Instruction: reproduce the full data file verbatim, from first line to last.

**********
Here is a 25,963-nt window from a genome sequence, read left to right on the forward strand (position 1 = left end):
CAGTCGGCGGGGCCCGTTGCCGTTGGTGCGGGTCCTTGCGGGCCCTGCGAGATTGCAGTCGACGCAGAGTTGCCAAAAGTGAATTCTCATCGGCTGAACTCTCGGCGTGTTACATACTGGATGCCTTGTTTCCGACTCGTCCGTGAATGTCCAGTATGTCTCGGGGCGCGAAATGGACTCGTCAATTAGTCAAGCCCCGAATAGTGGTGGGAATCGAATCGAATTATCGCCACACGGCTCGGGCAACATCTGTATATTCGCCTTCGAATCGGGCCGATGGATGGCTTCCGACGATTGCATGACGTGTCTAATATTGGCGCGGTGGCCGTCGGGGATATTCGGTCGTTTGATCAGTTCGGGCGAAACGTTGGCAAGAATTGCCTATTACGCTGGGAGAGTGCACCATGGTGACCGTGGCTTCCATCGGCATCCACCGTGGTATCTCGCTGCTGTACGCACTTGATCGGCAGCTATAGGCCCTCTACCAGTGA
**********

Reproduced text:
Here is a 25,963-nt window from a genome sequence, read left to right on the forward strand (position 1 = left end):
CAGTCGGCGGGGCCCGTTGCCGTTGGTGCGGGTCCTTGCGGGCCCTGCGAGATTGCAGTCGACGCAGAGTTGCCAAAAGTGAATTCTCATCGGCTGAACTCTCGGCGTGTTACATACTGGATGCCTTGTTTCCGACTCGTCCGTGAATGTCCAGTATGTCTCGGGGCGCGAAATGGACTCGTCAATTAGTCAAGCCCCGAATAGTGGTGGGAATCGAATCGAATTATCGCCACACGGCTCGGGCAACATCTGTATATTCGCCTTCGAATCGGGCCGATGGATGGCTTCCGACGATTGCATGACGTGTCTAATATTGGCGCGGTGGCCGTCGGGGATATTCGGTCGTTTGATCAGTTCGGGCGAAACGTTGGCAAGAATTGCCTATTACGCTGGGAGAGTGCACCATGGTGACCGTGGCTTCCATCGGCATCCACCGTGGTATCTCGCTGCTGTACGCACTTGATCGGCAGCTATAGGCCCTCTACCAGTGA